Views From the Floor

In this week’s edition: we question whether the honeymoon is over in Brazil; and why crude prices look vulnerable.

Brazil: Is the Honeymoon Already Over?

Brazil has been one of the best-performing markets year-to-date on optimism over Jair Bolsonaro: The Ibovespa index has climbed about 9% this year through 6 February and is up about 36% since its 1-year low in June 2018.1 Indeed, brokers have begun pushing European stocks with Brazilian exposure, potentially just as the going gets a bit tougher.

The main reason behind our thinking is Brazil’s congress. Though they support him on his social policies, support for his fiscal reform (pensions and labour reform) is not guaranteed. Crucially, Bolsonaro’s pension reform plan – which includes extending the retirement age to 65, even that of the military, police and civil servants – looks far-reaching. This may require constitutional amendments, which need a two-thirds majority in both houses. That’s not a given.

Life for emerging markets populists is typically easier before they take office, in our view, and the honeymoon will not last for ever.

Figure 1: Bolsonaro’s Support in Congress

 Bolsonaro’s Support in Congress

Source: RBC Capital Markets, Folha de Sau Paulo, DIAP, Financial Times; As of 4 February, 2019.

Figure 2: Voting History

Voting History

Source: RBC Capital Markets, Folha de Sau Paulo, DIAP, Financial Times; As of 4 February, 2019.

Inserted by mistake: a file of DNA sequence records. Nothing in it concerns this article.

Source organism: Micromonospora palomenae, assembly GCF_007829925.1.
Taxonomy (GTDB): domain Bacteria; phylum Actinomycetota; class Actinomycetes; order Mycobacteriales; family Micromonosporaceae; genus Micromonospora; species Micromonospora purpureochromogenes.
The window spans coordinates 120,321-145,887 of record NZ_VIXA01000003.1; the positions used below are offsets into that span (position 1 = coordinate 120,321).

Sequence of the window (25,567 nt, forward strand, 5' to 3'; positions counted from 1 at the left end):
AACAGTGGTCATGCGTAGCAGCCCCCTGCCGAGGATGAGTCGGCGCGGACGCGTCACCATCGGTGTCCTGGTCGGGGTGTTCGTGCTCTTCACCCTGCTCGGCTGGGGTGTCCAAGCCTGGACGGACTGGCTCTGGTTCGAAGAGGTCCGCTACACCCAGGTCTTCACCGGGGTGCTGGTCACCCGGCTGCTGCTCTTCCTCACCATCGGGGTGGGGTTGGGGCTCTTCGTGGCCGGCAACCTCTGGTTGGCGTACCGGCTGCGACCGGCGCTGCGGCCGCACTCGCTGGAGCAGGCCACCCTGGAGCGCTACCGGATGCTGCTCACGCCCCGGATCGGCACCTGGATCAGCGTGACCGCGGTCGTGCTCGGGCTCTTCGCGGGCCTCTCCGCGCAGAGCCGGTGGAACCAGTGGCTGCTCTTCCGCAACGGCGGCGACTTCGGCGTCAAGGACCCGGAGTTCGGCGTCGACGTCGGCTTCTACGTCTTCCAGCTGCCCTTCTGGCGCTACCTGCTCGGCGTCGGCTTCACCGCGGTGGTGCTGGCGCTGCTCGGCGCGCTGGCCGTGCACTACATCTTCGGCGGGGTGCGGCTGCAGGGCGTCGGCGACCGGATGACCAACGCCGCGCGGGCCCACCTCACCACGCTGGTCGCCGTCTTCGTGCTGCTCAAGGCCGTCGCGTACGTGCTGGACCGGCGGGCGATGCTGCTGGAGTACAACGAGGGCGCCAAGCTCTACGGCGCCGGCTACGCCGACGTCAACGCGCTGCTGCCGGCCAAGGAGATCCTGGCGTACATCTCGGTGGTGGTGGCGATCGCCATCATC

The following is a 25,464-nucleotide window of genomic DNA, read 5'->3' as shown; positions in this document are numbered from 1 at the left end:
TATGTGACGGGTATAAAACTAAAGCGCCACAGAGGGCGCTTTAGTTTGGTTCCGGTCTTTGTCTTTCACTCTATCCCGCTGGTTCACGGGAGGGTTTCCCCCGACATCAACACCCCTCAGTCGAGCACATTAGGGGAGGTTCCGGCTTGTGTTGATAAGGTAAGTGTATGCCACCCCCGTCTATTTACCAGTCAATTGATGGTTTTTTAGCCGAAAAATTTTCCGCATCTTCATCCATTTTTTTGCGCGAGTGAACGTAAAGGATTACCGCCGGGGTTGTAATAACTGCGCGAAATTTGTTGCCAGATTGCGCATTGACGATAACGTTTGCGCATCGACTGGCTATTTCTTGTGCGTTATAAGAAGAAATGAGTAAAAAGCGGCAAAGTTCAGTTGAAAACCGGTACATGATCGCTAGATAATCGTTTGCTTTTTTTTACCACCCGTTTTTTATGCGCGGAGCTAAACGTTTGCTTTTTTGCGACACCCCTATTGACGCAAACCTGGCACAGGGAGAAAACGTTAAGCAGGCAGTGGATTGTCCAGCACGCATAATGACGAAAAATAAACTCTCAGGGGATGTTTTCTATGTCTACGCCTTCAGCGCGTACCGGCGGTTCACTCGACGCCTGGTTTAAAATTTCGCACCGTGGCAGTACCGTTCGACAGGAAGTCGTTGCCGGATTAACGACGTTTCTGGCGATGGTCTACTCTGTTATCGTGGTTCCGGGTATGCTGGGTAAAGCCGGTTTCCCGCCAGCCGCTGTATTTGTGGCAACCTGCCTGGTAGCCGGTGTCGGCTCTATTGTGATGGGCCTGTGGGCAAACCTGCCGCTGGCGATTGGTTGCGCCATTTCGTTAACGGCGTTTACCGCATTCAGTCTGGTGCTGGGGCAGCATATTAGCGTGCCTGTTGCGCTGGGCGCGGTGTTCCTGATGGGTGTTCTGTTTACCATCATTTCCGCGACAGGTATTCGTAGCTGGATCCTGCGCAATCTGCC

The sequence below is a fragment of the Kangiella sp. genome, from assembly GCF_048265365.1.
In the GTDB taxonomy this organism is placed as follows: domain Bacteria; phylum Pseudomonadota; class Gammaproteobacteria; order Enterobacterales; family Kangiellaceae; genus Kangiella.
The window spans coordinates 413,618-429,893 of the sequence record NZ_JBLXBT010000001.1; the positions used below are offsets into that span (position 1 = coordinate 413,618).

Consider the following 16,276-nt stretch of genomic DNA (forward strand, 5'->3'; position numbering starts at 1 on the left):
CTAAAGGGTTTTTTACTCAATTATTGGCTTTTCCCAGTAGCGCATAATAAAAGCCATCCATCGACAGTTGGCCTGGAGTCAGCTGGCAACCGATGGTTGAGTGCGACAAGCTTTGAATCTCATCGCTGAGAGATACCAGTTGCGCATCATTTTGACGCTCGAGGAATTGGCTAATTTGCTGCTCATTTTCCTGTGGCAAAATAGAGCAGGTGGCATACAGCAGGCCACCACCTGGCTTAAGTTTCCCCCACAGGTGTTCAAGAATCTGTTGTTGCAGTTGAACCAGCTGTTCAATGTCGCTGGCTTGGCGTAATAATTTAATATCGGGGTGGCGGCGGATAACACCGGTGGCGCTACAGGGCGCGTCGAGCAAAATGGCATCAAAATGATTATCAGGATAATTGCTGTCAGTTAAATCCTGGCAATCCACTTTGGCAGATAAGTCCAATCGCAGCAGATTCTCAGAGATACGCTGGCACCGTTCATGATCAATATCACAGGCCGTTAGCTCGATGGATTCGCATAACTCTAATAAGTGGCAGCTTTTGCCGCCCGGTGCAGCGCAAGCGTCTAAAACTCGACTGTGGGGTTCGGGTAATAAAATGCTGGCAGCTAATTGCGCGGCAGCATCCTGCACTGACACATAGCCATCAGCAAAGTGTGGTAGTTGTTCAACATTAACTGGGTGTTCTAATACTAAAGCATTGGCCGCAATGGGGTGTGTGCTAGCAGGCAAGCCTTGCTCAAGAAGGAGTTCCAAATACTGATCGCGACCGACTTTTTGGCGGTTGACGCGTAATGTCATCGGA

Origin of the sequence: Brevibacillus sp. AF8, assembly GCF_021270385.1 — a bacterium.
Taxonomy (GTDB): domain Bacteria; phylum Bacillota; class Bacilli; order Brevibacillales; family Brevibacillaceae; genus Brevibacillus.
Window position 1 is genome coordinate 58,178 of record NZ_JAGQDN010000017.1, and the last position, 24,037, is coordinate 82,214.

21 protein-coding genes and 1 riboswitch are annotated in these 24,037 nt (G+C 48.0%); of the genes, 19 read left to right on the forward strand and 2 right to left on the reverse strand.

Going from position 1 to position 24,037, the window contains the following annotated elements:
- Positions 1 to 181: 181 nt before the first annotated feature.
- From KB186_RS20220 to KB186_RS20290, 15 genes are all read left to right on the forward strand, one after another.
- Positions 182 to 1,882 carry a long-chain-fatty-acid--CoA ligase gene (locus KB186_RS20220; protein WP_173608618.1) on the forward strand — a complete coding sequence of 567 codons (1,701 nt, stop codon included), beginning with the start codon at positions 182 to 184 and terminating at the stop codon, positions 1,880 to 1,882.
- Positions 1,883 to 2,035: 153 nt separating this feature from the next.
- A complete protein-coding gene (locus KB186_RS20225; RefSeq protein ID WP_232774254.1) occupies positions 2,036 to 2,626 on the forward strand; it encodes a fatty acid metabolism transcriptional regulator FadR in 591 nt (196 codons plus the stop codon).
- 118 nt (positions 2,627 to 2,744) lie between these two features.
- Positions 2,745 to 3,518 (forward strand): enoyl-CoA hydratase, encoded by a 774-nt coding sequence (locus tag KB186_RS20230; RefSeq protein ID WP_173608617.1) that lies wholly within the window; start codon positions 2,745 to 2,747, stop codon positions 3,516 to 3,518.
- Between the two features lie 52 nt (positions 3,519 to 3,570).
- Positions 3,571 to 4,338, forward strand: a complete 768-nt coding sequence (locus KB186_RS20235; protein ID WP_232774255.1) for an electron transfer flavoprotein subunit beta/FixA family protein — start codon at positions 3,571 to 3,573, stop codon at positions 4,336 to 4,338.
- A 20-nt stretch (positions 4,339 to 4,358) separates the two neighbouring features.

Crude Prices Look Vulnerable

World crude markets are running at a surplus of about 700,00 barrels a day as of 31 December 2018 (Figure 3). OPEC oil supply fell by about 890,000 barrels a day in January, which would theoretically remove the surplus.2

However, China has ramped up crude imports since the fourth quarter of 2018 (Figure 4). In our view, this could be stockpiling, trying to take advantage of weaker oil prices. If China reverts to its run rate of 37 million tons per month over the first three quarters of 2018 (versus 44 million at year-end), that’s a reduction in demand of 1 million barrels per day – essentially wiping out the OPEC cuts.

Absent a recovery in end-demand, crude prices look vulnerable, in our view.

Figure 3: Excess Crude Oil Supply?

 Excess Crude Oil Supply?

As of 31 December 2018.

Figure 4: Chinese Oil Imports

Chinese Oil Imports

As of 31 December 2018.

US Recession? Keep it Real

As at the end of 2018, the real Fed Funds rate (the Fed Funds rate minus core CPI) moved positive for the first time since June 2008. This is an important metric as it gives some sense of the extent to which companies are able to cover their cost of debt through price rises. Arguably, the real Fed Funds has been negative for an unprecedented amount of time over the last decade (Figure 5), being a driver of record leverage in corporate America. Now that it has finally gone positive, could this be a catalyst to recession?

We think yes, but not yet. The real Fed Funds stood at 7 basis points at the end of 2018. It has never been lower than 72bp at the start of a recession across the last eight cycles, and averages 313bp.3 Now there is of course the argument that with all estimations of the natural rate coming down, the threshold for turbulence could be lower than in the past. Indeed, we have a lot of sympathy with this view. However, we still think there is a margin of safety and with the Federal Reserve pausing on rate hikes for the time being, we would be surprised if the cycle ended in the short term.

Figure 5: The Real Fed Funds Rate

The Real Fed Funds Rate

Source: Man Solutions, Bloomberg; As of 31 December 2018.

With contribution from: Edward Cole (Man GLG, Managing Director) and Henry Neville (Man Solutions, Analyst).

1. Bloomberg.
3. Calculations based on data from Bloomberg.